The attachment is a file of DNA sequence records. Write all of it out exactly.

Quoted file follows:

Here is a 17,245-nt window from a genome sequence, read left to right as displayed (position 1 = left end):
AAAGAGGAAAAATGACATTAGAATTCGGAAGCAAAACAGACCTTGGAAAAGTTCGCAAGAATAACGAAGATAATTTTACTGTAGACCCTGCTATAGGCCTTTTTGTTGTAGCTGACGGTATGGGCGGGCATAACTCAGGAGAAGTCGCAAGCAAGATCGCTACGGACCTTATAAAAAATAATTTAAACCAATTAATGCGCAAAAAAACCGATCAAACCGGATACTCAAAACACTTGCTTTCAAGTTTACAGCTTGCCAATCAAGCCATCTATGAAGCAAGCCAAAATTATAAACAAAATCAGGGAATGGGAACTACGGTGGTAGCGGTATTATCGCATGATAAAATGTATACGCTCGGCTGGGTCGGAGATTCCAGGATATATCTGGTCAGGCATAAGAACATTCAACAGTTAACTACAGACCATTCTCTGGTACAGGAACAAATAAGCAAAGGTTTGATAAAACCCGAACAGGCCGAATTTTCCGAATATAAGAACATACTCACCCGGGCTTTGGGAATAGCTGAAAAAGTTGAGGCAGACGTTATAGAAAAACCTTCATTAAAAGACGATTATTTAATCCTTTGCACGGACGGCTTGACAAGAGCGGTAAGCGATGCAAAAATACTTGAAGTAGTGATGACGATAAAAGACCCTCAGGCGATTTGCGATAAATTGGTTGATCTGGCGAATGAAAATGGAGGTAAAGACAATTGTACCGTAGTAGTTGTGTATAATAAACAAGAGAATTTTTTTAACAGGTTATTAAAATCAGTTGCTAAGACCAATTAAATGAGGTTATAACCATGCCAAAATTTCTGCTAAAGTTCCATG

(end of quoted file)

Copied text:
Here is a 17,245-nt window from a genome sequence, read left to right as displayed (position 1 = left end):
AAAGAGGAAAAATGACATTAGAATTCGGAAGCAAAACAGACCTTGGAAAAGTTCGCAAGAATAACGAAGATAATTTTACTGTAGACCCTGCTATAGGCCTTTTTGTTGTAGCTGACGGTATGGGCGGGCATAACTCAGGAGAAGTCGCAAGCAAGATCGCTACGGACCTTATAAAAAATAATTTAAACCAATTAATGCGCAAAAAAACCGATCAAACCGGATACTCAAAACACTTGCTTTCAAGTTTACAGCTTGCCAATCAAGCCATCTATGAAGCAAGCCAAAATTATAAACAAAATCAGGGAATGGGAACTACGGTGGTAGCGGTATTATCGCATGATAAAATGTATACGCTCGGCTGGGTCGGAGATTCCAGGATATATCTGGTCAGGCATAAGAACATTCAACAGTTAACTACAGACCATTCTCTGGTACAGGAACAAATAAGCAAAGGTTTGATAAAACCCGAACAGGCCGAATTTTCCGAATATAAGAACATACTCACCCGGGCTTTGGGAATAGCTGAAAAAGTTGAGGCAGACGTTATAGAAAAACCTTCATTAAAAGACGATTATTTAATCCTTTGCACGGACGGCTTGACAAGAGCGGTAAGCGATGCAAAAATACTTGAAGTAGTGATGACGATAAAAGACCCTCAGGCGATTTGCGATAAATTGGTTGATCTGGCGAATGAAAATGGAGGTAAAGACAATTGTACCGTAGTAGTTGTGTATAATAAACAAGAGAATTTTTTTAACAGGTTATTAAAATCAGTTGCTAAGACCAATTAAATGAGGTTATAACCATGCCAAAATTTCTGCTAAAGTTCCATG